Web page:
This paper examines the major changes to the face of poverty in Great Britain over the past few decades, assessing the role of policy, and compares and contrasts this with the patterns seen in the United States, using harmonised household survey data. There are various commonalities between the countries, including a shift in the composition of those in poverty towards working-age households without children, who have not been the focus of policy attention. There are also big differences, with a steadily increasing share of poverty in Great Britain – but a stable share in the United States – found in households with an adult in paid work. This perhaps explains why the anti-poverty focus in Great Britain is now squarely on the plight of working households, while in the United States it is focused on labour force participation among the low skilled – even though, as we show, the United States has, for decades, been accustomed to in-work poverty comprising a significantly higher proportion of overall poverty than in Great Britain.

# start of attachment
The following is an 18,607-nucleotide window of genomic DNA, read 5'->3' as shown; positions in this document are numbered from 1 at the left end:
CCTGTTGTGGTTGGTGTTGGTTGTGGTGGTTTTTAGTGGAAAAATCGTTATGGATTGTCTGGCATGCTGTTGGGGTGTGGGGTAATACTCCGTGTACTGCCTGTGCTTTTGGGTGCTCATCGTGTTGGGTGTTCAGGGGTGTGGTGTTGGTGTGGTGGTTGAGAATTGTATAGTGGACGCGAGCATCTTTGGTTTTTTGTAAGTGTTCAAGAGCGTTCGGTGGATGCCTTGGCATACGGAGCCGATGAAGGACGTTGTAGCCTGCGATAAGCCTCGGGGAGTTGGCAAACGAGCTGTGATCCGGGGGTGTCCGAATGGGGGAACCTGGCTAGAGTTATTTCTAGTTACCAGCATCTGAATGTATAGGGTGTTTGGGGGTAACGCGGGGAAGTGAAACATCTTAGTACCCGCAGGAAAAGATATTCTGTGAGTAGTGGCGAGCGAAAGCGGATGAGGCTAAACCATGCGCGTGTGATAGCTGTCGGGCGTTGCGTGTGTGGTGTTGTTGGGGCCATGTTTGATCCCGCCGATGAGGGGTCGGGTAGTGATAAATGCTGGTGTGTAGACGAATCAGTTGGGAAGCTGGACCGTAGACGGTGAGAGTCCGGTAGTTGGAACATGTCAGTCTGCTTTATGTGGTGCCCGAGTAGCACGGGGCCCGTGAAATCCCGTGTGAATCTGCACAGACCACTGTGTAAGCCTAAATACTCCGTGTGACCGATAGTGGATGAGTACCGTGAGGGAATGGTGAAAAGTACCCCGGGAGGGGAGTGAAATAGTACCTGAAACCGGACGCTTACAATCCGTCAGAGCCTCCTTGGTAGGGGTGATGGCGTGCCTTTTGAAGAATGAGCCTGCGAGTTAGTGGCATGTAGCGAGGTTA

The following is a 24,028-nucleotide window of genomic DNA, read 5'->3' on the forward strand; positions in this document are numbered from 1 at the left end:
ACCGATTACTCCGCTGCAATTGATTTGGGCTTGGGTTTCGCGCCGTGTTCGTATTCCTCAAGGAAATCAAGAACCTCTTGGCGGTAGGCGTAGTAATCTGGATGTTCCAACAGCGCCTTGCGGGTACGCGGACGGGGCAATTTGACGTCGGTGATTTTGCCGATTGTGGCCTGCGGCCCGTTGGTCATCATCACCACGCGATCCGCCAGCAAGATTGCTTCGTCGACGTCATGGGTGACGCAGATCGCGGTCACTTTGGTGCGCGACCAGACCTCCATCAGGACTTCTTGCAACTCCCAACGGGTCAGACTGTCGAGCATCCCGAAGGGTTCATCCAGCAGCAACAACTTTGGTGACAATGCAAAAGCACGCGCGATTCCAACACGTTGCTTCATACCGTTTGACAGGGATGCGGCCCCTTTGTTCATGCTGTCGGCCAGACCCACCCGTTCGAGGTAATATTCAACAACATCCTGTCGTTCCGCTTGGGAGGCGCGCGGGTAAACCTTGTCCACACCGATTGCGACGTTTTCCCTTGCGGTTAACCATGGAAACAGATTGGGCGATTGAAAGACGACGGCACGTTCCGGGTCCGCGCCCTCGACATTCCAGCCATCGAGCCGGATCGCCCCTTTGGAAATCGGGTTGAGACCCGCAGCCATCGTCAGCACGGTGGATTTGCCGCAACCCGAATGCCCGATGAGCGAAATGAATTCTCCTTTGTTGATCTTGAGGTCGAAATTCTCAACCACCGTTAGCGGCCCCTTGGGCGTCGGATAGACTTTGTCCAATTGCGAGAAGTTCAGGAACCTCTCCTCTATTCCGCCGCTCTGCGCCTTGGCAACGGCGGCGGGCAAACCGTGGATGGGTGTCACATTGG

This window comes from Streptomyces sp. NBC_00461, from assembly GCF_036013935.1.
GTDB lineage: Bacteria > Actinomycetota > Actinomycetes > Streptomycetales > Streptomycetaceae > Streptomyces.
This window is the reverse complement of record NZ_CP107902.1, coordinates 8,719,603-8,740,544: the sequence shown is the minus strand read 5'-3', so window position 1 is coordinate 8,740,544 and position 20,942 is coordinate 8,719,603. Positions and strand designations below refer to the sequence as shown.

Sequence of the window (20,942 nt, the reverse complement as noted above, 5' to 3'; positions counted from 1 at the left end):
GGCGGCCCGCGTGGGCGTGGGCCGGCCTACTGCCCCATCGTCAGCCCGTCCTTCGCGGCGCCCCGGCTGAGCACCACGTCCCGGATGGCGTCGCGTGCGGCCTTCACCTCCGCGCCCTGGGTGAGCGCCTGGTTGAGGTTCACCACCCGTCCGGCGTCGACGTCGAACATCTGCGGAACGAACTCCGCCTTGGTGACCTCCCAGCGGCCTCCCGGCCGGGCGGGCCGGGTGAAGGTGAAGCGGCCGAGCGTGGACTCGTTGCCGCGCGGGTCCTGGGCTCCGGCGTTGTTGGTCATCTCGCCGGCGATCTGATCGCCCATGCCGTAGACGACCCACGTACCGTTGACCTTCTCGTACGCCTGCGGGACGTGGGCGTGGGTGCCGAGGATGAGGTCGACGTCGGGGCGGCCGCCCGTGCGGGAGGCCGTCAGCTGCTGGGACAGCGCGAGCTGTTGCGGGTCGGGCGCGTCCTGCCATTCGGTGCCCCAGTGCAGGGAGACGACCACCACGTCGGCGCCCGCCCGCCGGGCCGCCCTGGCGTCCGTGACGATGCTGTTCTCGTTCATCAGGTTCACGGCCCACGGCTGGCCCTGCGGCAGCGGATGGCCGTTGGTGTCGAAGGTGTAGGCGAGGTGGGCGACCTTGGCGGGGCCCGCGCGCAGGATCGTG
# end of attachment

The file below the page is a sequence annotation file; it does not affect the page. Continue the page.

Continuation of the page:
|Number of pages||34|
|State||Published - Dec 1 2019|
Bibliographical noteFunding Information:
We gratefully acknowledge financial support from the ESRC through the Centre for the Microeconomic Analysis of Public Policy at IFS (grant number ES/M010147/1). This paper also builds on work funded over a number of years by the Joseph Rowntree Foundation. We thank three anonymous reviewers and Hilary Hoynes for helpful comments on an earlier version of the paper. All errors are our own.
© 2020 The Authors. Fiscal Studies published by John Wiley & Sons Ltd. on behalf of Institute for Fiscal Studies
Copyright 2020 Elsevier B.V., All rights reserved.
- relative poverty
- safety net
ASJC Scopus subject areas
- Economics and Econometrics